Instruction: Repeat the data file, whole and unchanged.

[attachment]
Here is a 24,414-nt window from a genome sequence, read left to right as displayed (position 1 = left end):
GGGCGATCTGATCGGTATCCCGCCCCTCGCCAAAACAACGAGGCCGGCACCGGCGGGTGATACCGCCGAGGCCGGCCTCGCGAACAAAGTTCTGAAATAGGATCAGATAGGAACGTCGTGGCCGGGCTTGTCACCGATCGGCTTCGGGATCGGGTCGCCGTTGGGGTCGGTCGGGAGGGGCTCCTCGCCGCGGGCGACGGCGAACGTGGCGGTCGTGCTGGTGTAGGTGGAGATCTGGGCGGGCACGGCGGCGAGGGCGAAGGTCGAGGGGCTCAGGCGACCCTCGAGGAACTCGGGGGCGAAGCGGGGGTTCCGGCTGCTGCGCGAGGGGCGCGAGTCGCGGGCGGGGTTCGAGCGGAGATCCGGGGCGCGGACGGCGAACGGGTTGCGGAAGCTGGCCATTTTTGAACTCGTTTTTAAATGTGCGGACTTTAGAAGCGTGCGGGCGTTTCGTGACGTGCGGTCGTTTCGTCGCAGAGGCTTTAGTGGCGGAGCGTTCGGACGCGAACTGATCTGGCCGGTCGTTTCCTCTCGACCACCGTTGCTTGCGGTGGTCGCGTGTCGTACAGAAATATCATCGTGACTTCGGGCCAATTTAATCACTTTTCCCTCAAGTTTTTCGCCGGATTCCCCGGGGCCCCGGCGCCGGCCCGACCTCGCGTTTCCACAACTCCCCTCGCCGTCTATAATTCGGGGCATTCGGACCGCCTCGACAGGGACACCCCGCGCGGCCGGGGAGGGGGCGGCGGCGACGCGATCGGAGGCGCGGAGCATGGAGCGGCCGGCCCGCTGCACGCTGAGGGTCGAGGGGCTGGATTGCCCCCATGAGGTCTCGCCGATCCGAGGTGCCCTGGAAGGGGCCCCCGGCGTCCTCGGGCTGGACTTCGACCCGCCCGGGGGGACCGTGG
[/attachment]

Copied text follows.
Here is a 24,414-nt window from a genome sequence, read left to right as displayed (position 1 = left end):
GGGCGATCTGATCGGTATCCCGCCCCTCGCCAAAACAACGAGGCCGGCACCGGCGGGTGATACCGCCGAGGCCGGCCTCGCGAACAAAGTTCTGAAATAGGATCAGATAGGAACGTCGTGGCCGGGCTTGTCACCGATCGGCTTCGGGATCGGGTCGCCGTTGGGGTCGGTCGGGAGGGGCTCCTCGCCGCGGGCGACGGCGAACGTGGCGGTCGTGCTGGTGTAGGTGGAGATCTGGGCGGGCACGGCGGCGAGGGCGAAGGTCGAGGGGCTCAGGCGACCCTCGAGGAACTCGGGGGCGAAGCGGGGGTTCCGGCTGCTGCGCGAGGGGCGCGAGTCGCGGGCGGGGTTCGAGCGGAGATCCGGGGCGCGGACGGCGAACGGGTTGCGGAAGCTGGCCATTTTTGAACTCGTTTTTAAATGTGCGGACTTTAGAAGCGTGCGGGCGTTTCGTGACGTGCGGTCGTTTCGTCGCAGAGGCTTTAGTGGCGGAGCGTTCGGACGCGAACTGATCTGGCCGGTCGTTTCCTCTCGACCACCGTTGCTTGCGGTGGTCGCGTGTCGTACAGAAATATCATCGTGACTTCGGGCCAATTTAATCACTTTTCCCTCAAGTTTTTCGCCGGATTCCCCGGGGCCCCGGCGCCGGCCCGACCTCGCGTTTCCACAACTCCCCTCGCCGTCTATAATTCGGGGCATTCGGACCGCCTCGACAGGGACACCCCGCGCGGCCGGGGAGGGGGCGGCGGCGACGCGATCGGAGGCGCGGAGCATGGAGCGGCCGGCCCGCTGCACGCTGAGGGTCGAGGGGCTGGATTGCCCCCATGAGGTCTCGCCGATCCGAGGTGCCCTGGAAGGGGCCCCCGGCGTCCTCGGGCTGGACTTCGACCCGCCCGGGGGGACCGTGG